Burn ban still in effectThe Stutsman County Commission agreed to keep the county-wide burn ban in place during its regular meeting Tuesday.
By: Kari Lucin, The Jamestown Sun
The Stutsman County Commission agreed to keep the county-wide burn ban in place during its regular meeting Tuesday.
“The good news, if there is any good news, is — we haven’t had any fires out there,” said Jerry Bergquist, Stutsman County emergency manager.
The burn ban only comes into effect when the fire danger index issued by the National Weather Service is very high or above, which has occurred just three times since the county put the burn ban into effect on March 16.
“That was the intent of that — to give a little flexibility so farmers could burn, but not burn on those really high (fire danger) days,” Bergquist said.
To see what the fire danger index is for Stutsman County, people can visit the county’s website at www.co.stutsman.nd.us and click on “Burn Ban Information” on the lower right side of the page.
The site includes a current map of North Dakota’s burn bans, as well as a link to the full text of the fire emergency declaration and burn ban proclamation.
Exceptions to the ban include propane/gas-, kerosene- or alcohol-burning cooking stoves in residential areas and established residential camping areas and outdoor welding. In both cases, however, a person burning must have ready access to a fire extinguisher.
As of Tuesday afternoon, 28 North Dakota counties had burn bans in effect.
Bergquist polled fire chiefs across Stutsman County, and all said the burn ban should continue — except one who reportedly didn’t care.
The burn ban will continue until the commission decides it should be lifted.
Anyone violating the ban is guilty of a class B misdemeanor, which is punishable with a $1,000 fine and 30 days in jail.
In other business Tuesday, the commission:
* approved a bid from Border States Paving for $516,621.35 for three paving projects involving roads raised during the 2009 floods.
* set wages for poll workers at $12 an hour, up from the $10 an hour paid at the last election.
* designated the Stutsman County Courthouse as the early voting precinct. It will be open from 8 a.m. to 5 p.m. Monday through Friday between May 29 and June 11, as well as from 9 a.m. to 2 p.m. June 2 and 9.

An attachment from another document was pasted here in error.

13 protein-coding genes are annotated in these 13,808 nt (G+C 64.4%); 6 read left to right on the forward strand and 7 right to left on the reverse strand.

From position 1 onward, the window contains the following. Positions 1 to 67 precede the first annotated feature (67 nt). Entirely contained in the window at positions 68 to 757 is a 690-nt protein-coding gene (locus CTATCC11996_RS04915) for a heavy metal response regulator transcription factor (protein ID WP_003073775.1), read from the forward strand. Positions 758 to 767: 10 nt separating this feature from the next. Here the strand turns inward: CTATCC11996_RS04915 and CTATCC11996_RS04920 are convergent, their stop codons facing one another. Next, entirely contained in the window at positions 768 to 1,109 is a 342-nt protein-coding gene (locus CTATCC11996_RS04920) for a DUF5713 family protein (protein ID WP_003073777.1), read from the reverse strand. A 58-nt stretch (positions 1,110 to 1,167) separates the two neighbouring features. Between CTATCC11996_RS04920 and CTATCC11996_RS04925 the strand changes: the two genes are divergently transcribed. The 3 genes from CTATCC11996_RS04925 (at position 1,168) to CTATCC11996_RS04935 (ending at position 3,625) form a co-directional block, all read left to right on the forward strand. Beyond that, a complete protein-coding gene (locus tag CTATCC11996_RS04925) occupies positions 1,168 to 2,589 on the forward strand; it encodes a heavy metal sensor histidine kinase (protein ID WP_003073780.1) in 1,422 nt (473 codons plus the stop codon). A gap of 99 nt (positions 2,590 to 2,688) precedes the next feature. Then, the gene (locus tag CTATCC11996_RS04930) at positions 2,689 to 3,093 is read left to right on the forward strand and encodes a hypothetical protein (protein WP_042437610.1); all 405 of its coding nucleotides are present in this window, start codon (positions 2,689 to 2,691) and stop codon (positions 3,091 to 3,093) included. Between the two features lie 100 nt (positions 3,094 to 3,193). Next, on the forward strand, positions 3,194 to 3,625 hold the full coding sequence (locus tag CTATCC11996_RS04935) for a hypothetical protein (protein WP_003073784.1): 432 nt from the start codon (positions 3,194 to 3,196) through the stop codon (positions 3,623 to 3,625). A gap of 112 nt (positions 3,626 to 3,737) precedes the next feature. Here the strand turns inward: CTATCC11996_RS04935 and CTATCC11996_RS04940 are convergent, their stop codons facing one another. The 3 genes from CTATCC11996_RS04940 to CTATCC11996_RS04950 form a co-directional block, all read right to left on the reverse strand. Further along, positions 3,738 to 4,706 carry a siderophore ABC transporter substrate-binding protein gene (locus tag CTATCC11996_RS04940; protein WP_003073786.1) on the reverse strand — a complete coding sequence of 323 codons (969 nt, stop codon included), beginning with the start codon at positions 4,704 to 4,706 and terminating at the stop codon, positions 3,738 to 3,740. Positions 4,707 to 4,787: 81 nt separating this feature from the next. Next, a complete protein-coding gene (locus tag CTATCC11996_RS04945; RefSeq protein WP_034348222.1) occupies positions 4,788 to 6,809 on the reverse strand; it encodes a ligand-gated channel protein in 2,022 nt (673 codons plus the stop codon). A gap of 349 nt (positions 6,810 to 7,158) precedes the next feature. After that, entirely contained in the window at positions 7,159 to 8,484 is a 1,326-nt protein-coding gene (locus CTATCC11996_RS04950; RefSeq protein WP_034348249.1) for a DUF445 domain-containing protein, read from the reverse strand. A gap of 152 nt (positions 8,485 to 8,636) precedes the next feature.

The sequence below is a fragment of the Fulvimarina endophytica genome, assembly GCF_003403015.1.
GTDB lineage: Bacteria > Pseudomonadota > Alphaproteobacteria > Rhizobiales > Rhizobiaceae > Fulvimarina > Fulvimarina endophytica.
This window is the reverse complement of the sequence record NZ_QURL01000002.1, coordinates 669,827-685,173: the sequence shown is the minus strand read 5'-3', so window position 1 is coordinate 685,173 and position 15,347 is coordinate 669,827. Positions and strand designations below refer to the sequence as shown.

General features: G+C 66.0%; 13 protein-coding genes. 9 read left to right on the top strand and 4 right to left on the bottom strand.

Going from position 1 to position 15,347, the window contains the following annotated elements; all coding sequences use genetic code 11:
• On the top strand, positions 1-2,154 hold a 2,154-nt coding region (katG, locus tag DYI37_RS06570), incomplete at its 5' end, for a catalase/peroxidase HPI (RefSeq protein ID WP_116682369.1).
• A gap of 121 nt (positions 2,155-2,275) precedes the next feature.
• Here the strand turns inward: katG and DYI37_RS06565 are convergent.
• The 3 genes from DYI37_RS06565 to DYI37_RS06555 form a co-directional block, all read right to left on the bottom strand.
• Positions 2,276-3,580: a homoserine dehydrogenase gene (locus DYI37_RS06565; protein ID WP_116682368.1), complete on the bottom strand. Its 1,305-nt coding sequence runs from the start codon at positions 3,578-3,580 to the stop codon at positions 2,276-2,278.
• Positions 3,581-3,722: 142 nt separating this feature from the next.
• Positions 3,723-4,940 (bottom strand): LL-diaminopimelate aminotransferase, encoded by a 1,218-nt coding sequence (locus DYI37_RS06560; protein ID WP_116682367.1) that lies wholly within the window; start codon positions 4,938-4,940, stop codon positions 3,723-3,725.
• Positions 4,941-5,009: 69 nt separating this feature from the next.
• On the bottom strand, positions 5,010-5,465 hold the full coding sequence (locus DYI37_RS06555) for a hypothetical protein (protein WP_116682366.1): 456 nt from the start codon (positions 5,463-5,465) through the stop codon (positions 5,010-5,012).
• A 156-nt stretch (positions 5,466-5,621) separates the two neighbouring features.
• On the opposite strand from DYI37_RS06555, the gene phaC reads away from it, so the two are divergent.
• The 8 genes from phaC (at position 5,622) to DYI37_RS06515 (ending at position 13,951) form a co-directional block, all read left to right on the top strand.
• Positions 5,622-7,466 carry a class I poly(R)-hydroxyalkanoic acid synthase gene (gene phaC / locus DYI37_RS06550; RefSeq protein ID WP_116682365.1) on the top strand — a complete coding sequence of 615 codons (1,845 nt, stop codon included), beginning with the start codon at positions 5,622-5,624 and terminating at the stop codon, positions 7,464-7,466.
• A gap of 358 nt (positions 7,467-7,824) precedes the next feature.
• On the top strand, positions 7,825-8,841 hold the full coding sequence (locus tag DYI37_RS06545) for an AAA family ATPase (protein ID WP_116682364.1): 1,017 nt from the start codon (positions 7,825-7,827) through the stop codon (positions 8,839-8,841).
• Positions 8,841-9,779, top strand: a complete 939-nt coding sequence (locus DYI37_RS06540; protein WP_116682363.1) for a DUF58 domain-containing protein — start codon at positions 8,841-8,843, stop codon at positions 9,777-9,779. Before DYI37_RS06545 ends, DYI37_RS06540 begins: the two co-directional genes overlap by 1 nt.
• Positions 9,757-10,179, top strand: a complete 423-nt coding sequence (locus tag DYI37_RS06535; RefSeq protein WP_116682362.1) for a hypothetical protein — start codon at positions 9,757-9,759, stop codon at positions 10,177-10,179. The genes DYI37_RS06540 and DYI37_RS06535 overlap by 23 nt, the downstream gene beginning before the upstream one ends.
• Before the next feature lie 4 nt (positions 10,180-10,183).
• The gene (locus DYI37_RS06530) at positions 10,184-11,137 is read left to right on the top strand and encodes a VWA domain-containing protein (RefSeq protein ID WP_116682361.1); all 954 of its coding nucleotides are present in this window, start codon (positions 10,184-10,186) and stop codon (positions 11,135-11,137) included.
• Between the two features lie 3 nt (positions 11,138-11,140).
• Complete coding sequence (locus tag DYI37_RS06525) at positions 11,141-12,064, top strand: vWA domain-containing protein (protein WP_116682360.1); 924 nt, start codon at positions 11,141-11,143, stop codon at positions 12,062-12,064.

* received a listing of 179 landowners encroaching on road right-of-ways within Stutsman County. The landowners will have until October to re-establish the county’s right-of-way, or the county will hire a contractor to reseed the grass, bill the appropriate landowners and, if the bill is not paid, apply it to taxes.
* updated its financial policies to comply with governmental accounting standards.
* approved the chip-sealing of 17 miles of county roads.
In addition, the Stutsman County Park Board:
* discussed the assignment of leases at Spiritwood Lake, including the possibility of changing them to permits and changing the lengths of the leases.
* agreed to let the CRP contract for 81.7 acres of land at Spiritwood Lake lapse. The grasses would likely need to be reseeded and volunteer trees would need to be removed.
* entered into an agreement with Stutsman County Rural Water to supply water to Pelican Point Landing.
* set boat dock permit rates at $150. There will be four.
* accepted an additional $40,000 from the Bureau of Reclamation for improvements to Pelican Point for recreation projects, which the county will match. The money is an addition to an earlier $42,000, which will also be matched by the county.
Sun reporter Kari Lucin can be reached at 701-952-8453
or by email at